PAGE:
Romney says Obama infringing upon religious rights

Biden's 2012 message: 'Osama bin Laden is dead and General Motors is alive'

Rocky Mountain High expectations

Filed under: 2012 • Fundraising • President Obama • Priorities USA
soundoff (183 Responses)
  1. Bill from Jersey

    Unfortunately this is just the latest example of Obama doing a complete turnaround on one of his major campaigning points and election promises. The last election was fueled in large part by the perception that was created about him being a "grass roots" candidate. This is about the furthest thing from it... What I especially like is that not only are his administration and campaign staff going to be working for the PAC, but that they are also instructing Obama donors that they should direct contributions to the PAC if they have already hit the maximum contribution allowed to Obama directly. Of course, then the PAC can give the funds to Obama themselves... Furthermore, the PAC is allowed to make negative statements about other candidates with out Obama himself needing to sign off or acknowledge being associated with it.

    At the same time, Obama's officals are quick to point out that "PACs are legally prohibited from coordinating with campaigns." Sounds like an awful lot of coordinating going on here.

    Yes, his administration is pointing out that this change in stance is related to the Republicans earning a lot of contributions. But this is the ultimate in hypocrisy for a guy who has spent a lot of time ranting about the political machine and the problems of our government system. He has drummed up a lot of support for himself over time with that platform, now he's looking to that same machine to keep him in office. Seems eerily similar to his denouncement of lobbyists and how he avoids them, then waiting a couple years (to let people forget) and then putting them into his administration...

    February 7, 2012 11:38 am at 11:38 am |
  2. Workhard03

    Chicago politics at its best. This guy is a snake oil salesman! Time to wake up America. We need a new direction in Washington. The last two didn't work.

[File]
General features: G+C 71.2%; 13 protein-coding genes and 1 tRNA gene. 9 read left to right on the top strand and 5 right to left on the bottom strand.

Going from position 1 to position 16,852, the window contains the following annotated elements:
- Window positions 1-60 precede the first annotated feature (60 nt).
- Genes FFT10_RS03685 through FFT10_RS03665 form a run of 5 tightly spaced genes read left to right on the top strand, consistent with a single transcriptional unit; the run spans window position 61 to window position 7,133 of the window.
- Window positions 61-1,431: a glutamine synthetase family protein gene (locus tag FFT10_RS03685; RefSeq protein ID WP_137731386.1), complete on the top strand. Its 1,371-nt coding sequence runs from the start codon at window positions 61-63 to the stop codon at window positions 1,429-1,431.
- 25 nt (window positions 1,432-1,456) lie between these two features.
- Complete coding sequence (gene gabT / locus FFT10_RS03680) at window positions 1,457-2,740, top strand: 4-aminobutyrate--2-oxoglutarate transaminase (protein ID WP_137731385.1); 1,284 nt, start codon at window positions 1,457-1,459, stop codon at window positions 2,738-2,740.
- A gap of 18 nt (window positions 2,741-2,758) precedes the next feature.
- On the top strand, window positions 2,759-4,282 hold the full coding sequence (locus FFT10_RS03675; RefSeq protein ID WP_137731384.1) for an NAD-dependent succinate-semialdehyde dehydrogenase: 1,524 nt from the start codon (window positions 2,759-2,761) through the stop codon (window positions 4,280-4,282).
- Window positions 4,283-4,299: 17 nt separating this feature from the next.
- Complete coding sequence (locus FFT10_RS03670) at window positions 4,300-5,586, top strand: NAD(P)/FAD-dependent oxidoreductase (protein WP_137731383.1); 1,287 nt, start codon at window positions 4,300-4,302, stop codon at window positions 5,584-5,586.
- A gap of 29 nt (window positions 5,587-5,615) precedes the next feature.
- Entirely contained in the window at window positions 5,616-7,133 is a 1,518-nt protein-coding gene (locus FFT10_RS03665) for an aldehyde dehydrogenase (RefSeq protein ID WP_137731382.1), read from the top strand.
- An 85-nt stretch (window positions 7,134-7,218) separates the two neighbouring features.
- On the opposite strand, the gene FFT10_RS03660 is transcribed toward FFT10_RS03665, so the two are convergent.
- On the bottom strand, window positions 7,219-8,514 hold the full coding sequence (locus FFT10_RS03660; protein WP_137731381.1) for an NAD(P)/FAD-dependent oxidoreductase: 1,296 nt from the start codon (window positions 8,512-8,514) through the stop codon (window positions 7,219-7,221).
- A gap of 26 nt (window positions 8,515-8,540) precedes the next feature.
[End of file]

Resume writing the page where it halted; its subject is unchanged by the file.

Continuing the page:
February 7, 2012 11:39 am at 11:39 am |
  3. kd

    It's hard not to raise money this way when the Republicans do. That's an advantage that needs to be equalled. Sadly, it's the noise that wins out over the truth. The Republicans prove that time and again.

    February 7, 2012 11:39 am at 11:39 am |
  4. Robert

    I don't blame him. SuperPACs are like nuclear bombs: when one side gets one, the other side also has to get one, otherwise, the side without one is screwed. Prior to Citizens United, our electoral system was already obscene with big money. Citizens United merely escalated an already out-of-control electoral Arms Race. What needs to happen is BOTH parties need to agree to de-escalate the influence of money. Sadly, I don't see this happening. Change has to come from the People bypassing both parties.

    February 7, 2012 11:39 am at 11:39 am |
  5. Cole

    Just lost my support

    February 7, 2012 11:39 am at 11:39 am |
  6. Workhard03

    He will just say anything to win!

    February 7, 2012 11:40 am at 11:40 am |
  7. TStreet

    Another hypocritical move by Obama. I'll never understand how anyone can continue to support him. If there was ever a president who has failed the American people it is Obama; he certainly doesn't deserve consideration for a second term.

    February 7, 2012 11:40 am at 11:40 am |
  8. BD70

    What choice does the president have? He can't compete with the super PACs unless he uses them to. Until the court ruling that corporations are people is overturned this is how it will be.

    February 7, 2012 11:40 am at 11:40 am |
  9. Rob

    Faux news is labeling him a flip flopper and is endorsing Mit Romney...The irony.....

    February 7, 2012 11:41 am at 11:41 am |
  10. jim

    Practicality won out over idealism. I can't say I'm terribly surprised or disappointed.

    February 7, 2012 11:41 am at 11:41 am |
  11. 2loose2trek